Author Topic: God is with us  (Read 89 times)

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  • Karl Ott.  1914. 

    GOTT ——  MIT UNS ● (God is with us).  Single-sided cast bronze, medium-brown patina, 75 mm, 65.51 g.  Edge-punch C.POELLATH   —   SCHROBENH..  Vorzüglich (extremely fine).

    A lightly-armored knight on horseback, bare-headed, hands clasped in prayer, rides to left over a multi-headed, coiling hydra stretched beneath the horse's hooves; title legend upper edge; two-line inscription A・D / 1914 center left; artist's signature K・OTT in exergue; pearled edge, raised rim.

    Cf: Bernhart, Max.  1915.  Kriegsmedaillen bayerischer Künstler, pl. XVII: 90.

    Cf: Bernhart, Max.  1917.  Die Münchener Medaillenkunst der Gegenwart, pl. 37, no. 265.

    Cf: Frankenhuis, M.  1919(?).  Catalogue of Medals - Medalets and Plaques Relative to the World War 1914 - 1919, p. 80: 601.

    Cf: Klose, Dietrich O. A. 2016.  Europas Verderben 1914 1918: Deutsche und österreichische Medaillen auf den Ersten Weltkrieg, p. 118: 9.1.


    A hydra representing Germany's and Austria-Hungary's multiple enemies facing a mythical or Medieval hero became a widespread trope of graphic and medallic art in 1914.  On examples such as this one, the individual hydra heads are characterized by caricatured representatives of the the Allied Powers, e.g. a bear for Russia, a rooster for France, a bulldog for Britain.
God is with us
« on: December 21, 2019, 12:00:55 PM »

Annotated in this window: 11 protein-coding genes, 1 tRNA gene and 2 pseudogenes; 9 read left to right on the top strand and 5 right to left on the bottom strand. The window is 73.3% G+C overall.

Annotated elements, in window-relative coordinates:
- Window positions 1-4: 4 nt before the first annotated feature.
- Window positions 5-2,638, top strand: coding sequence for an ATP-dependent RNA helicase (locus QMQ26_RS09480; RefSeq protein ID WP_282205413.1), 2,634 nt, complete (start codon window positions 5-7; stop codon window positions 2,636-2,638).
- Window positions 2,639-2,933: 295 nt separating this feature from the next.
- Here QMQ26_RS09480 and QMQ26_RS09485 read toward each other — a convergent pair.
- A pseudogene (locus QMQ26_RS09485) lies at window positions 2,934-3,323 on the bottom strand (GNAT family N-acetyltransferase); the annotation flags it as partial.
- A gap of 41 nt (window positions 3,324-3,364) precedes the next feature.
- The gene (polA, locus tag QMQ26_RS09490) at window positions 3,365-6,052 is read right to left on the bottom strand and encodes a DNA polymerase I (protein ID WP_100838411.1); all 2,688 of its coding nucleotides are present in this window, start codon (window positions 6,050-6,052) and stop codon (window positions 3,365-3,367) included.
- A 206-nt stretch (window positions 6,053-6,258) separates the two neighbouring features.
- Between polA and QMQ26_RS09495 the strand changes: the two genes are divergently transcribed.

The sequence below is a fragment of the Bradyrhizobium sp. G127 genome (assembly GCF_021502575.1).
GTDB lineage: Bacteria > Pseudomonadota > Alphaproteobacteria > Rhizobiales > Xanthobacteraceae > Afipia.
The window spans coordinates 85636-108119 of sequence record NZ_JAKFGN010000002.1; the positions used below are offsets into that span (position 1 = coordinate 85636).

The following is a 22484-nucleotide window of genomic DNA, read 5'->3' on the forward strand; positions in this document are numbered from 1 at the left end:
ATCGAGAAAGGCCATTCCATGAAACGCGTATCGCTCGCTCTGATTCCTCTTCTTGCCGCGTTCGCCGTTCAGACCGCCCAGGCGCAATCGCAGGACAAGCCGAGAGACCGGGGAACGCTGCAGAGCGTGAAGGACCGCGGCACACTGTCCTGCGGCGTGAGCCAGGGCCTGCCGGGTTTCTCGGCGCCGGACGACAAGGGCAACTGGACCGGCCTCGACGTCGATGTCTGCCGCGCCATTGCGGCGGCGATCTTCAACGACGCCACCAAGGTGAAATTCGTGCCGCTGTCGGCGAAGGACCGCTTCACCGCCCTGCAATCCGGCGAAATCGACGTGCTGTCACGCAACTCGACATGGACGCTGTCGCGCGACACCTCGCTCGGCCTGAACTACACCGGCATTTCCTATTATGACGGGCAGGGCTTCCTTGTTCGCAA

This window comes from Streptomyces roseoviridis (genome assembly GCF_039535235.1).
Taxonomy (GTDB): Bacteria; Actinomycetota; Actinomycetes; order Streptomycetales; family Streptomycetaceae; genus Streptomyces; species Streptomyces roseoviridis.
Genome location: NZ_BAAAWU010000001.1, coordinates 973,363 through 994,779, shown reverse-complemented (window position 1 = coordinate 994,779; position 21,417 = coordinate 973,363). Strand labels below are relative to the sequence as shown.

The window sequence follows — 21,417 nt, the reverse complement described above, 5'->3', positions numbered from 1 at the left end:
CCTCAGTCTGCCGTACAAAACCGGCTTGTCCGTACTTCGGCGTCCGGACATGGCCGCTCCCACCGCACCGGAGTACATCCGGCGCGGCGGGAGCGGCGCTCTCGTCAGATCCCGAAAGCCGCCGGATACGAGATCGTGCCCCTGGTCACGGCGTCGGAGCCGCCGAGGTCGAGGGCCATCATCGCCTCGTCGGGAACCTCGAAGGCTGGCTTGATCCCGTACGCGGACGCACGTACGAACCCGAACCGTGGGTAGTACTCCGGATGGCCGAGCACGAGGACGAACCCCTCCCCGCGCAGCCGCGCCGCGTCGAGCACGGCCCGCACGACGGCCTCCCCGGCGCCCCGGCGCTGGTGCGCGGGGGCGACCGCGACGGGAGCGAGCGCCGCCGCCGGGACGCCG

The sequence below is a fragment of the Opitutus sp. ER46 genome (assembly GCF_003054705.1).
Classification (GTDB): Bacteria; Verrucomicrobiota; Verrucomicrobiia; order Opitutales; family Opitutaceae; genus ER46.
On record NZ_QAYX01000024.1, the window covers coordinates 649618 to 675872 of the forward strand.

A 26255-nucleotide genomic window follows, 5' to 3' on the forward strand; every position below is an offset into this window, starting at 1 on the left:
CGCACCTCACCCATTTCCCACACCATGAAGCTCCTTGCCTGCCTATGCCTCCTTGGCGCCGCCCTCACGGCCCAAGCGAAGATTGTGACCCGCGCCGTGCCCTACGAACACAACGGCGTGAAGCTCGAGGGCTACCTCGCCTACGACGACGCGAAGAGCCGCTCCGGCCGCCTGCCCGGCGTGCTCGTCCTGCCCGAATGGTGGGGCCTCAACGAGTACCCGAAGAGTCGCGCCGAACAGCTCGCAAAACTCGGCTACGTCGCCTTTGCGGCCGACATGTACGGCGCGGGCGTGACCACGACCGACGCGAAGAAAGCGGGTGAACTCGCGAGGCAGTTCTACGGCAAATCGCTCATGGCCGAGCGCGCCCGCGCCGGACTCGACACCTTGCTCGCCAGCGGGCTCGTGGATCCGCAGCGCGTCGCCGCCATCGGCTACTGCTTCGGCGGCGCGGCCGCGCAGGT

Karl Ott.  1914. 

GOTT ——  MIT UNS ● (God is with us).  Single-sided cast bronze, medium-brown patina, 75 mm, 65.51 g.  Edge-punch C.POELLATH   —   SCHROBENH..  Vorzüglich (extremely fine).

A lightly-armored knight on horseback, bare-headed, hands clasped in prayer, rides to left over a multi-headed, coiling hydra stretched beneath the horse's hooves; title legend upper edge; two-line inscription A・D / 1914 center left; artist's signature K・OTT in exergue; pearled edge, raised rim.

Cf: Bernhart, Max.  1915.  Kriegsmedaillen bayerischer Künstler, pl. XVII: 90.

Cf: Bernhart, Max.  1917.  Die Münchener Medaillenkunst der Gegenwart, pl. 37, no. 265.

Cf: Frankenhuis, M.  1919(?).  Catalogue of Medals - Medalets and Plaques Relative to the World War 1914 - 1919, p. 80: 601.

Cf: Klose, Dietrich O. A. 2016.  Europas Verderben 1914 1918: Deutsche und österreichische Medaillen auf den Ersten Weltkrieg, p. 118: 9.1.


A hydra representing Germany's and Austria-Hungary's multiple enemies facing a mythical or Medieval hero became a widespread trope of graphic and medallic art in 1914.  On examples such as this one, the individual hydra heads are characterized by caricatured representatives of the the Allied Powers, e.g. a bear for Russia, a rooster for France, a bulldog for Britain.
« Last Edit: December 21, 2019, 09:24:16 PM by Haarmann »